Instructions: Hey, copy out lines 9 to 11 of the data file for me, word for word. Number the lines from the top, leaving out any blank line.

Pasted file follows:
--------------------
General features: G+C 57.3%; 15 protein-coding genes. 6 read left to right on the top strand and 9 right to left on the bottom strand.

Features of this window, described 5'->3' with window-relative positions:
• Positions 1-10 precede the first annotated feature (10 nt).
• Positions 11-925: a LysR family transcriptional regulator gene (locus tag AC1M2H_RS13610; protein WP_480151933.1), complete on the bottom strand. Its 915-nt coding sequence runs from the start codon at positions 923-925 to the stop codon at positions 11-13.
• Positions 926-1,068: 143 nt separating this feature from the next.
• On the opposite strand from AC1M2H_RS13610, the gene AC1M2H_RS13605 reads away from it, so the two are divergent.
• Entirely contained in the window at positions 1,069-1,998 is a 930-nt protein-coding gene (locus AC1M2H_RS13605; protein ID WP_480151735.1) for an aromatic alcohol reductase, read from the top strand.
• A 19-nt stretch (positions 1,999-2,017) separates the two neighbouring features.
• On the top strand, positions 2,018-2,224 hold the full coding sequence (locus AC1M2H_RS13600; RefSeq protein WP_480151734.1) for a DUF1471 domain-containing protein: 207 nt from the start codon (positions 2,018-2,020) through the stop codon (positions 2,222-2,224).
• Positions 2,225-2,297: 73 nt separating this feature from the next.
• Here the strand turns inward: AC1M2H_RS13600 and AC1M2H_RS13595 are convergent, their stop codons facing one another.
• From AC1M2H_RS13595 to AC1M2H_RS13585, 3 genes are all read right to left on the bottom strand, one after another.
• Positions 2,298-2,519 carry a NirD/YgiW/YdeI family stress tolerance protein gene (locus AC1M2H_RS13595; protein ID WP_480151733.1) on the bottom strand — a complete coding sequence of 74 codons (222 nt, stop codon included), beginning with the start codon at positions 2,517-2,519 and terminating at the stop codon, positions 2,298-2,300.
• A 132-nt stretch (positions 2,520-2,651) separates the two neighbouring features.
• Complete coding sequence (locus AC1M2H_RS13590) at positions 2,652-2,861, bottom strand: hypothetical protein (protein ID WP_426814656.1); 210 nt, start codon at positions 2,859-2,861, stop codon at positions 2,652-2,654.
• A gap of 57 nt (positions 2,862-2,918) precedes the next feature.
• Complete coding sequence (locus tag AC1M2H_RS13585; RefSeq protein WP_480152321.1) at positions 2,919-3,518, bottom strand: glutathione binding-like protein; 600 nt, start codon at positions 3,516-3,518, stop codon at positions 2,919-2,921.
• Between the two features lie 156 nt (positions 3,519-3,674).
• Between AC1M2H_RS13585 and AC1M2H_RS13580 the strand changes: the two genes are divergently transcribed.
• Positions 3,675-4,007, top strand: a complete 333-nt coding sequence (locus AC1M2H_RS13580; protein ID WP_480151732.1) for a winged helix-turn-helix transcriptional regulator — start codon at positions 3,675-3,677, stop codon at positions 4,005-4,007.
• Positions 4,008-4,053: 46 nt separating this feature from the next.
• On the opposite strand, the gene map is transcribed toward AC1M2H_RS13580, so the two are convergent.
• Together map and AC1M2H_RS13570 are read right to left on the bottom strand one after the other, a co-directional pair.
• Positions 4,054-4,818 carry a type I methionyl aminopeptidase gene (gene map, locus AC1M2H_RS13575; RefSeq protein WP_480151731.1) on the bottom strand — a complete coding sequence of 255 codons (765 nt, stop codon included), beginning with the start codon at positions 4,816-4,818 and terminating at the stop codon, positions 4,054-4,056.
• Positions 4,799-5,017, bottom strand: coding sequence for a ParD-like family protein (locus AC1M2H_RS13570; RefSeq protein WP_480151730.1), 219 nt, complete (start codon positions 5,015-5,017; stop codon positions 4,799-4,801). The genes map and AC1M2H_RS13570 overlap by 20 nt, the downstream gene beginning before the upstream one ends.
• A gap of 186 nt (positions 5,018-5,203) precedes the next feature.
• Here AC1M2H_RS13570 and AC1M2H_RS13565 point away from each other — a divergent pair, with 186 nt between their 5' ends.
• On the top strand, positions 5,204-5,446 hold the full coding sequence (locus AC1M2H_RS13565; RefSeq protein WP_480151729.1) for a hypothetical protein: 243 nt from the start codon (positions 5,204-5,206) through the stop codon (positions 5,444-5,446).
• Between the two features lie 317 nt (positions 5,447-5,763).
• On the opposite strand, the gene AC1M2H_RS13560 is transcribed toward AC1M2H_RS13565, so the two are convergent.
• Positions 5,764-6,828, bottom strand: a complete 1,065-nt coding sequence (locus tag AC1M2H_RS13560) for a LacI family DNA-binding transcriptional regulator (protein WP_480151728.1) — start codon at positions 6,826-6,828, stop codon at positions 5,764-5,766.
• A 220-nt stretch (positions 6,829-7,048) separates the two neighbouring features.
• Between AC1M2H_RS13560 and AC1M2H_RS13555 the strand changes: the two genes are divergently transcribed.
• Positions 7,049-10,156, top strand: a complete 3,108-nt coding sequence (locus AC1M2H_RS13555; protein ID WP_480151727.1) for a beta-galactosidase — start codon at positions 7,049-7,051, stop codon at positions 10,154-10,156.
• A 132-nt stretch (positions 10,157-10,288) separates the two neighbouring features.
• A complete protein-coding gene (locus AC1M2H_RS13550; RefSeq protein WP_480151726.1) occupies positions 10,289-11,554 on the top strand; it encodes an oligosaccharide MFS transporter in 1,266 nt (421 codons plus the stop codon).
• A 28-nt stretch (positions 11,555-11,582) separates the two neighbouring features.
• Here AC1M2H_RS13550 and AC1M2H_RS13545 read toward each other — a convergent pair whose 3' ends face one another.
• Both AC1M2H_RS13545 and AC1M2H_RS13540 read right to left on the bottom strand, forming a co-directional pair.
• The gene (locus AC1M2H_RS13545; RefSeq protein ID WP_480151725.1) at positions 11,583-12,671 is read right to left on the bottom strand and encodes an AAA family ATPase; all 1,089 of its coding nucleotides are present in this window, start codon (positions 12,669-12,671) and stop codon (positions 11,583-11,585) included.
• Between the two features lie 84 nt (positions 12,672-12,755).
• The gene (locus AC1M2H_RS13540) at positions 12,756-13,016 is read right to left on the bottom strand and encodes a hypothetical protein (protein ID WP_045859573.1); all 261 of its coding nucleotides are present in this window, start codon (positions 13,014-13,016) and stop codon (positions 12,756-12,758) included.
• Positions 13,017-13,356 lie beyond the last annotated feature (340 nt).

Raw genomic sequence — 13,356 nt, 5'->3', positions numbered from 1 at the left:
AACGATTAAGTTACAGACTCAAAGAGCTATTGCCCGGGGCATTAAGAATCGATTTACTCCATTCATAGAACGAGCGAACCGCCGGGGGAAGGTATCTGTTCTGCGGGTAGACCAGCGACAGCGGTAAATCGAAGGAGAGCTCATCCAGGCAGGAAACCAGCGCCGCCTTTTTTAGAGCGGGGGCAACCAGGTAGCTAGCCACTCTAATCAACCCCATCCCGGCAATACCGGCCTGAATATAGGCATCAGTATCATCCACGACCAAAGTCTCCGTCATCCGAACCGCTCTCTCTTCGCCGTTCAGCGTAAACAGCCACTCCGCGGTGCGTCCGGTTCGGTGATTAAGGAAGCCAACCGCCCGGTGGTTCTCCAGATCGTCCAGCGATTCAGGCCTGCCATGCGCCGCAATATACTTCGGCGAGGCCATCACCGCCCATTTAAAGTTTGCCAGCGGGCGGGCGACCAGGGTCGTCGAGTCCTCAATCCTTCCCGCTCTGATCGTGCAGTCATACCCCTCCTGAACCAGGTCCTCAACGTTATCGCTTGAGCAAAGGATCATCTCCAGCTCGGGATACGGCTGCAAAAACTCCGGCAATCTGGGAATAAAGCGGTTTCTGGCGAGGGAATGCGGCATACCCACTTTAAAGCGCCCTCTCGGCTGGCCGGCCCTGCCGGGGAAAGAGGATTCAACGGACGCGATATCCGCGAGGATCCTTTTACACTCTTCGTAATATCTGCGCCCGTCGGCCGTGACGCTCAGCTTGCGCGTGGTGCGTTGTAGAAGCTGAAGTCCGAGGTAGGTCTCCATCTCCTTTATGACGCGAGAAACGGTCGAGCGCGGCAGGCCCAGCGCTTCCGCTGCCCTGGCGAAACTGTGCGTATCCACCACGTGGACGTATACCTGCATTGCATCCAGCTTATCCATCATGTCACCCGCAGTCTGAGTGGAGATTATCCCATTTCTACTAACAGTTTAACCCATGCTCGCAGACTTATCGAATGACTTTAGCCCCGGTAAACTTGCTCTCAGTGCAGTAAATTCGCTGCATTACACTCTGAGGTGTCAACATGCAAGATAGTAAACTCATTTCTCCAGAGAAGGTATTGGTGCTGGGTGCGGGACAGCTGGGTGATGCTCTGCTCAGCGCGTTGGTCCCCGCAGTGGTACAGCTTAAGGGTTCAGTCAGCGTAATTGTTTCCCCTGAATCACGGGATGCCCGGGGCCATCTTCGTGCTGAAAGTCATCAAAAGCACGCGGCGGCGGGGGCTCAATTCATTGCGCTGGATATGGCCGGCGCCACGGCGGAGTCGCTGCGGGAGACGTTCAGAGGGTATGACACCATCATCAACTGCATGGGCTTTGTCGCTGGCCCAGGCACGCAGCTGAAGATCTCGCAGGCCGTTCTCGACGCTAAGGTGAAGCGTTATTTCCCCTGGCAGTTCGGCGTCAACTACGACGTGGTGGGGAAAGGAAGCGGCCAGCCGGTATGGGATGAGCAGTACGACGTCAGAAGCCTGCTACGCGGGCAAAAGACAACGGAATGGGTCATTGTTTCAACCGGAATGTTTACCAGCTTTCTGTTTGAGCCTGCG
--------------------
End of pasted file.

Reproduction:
• On the top strand, positions 2,018-2,224 hold the full coding sequence (locus AC1M2H_RS13600; RefSeq protein WP_480151734.1) for a DUF1471 domain-containing protein: 207 nt from the start codon (positions 2,018-2,020) through the stop codon (positions 2,222-2,224).
• Positions 2,225-2,297: 73 nt separating this feature from the next.
• Here the strand turns inward: AC1M2H_RS13600 and AC1M2H_RS13595 are convergent, their stop codons facing one another.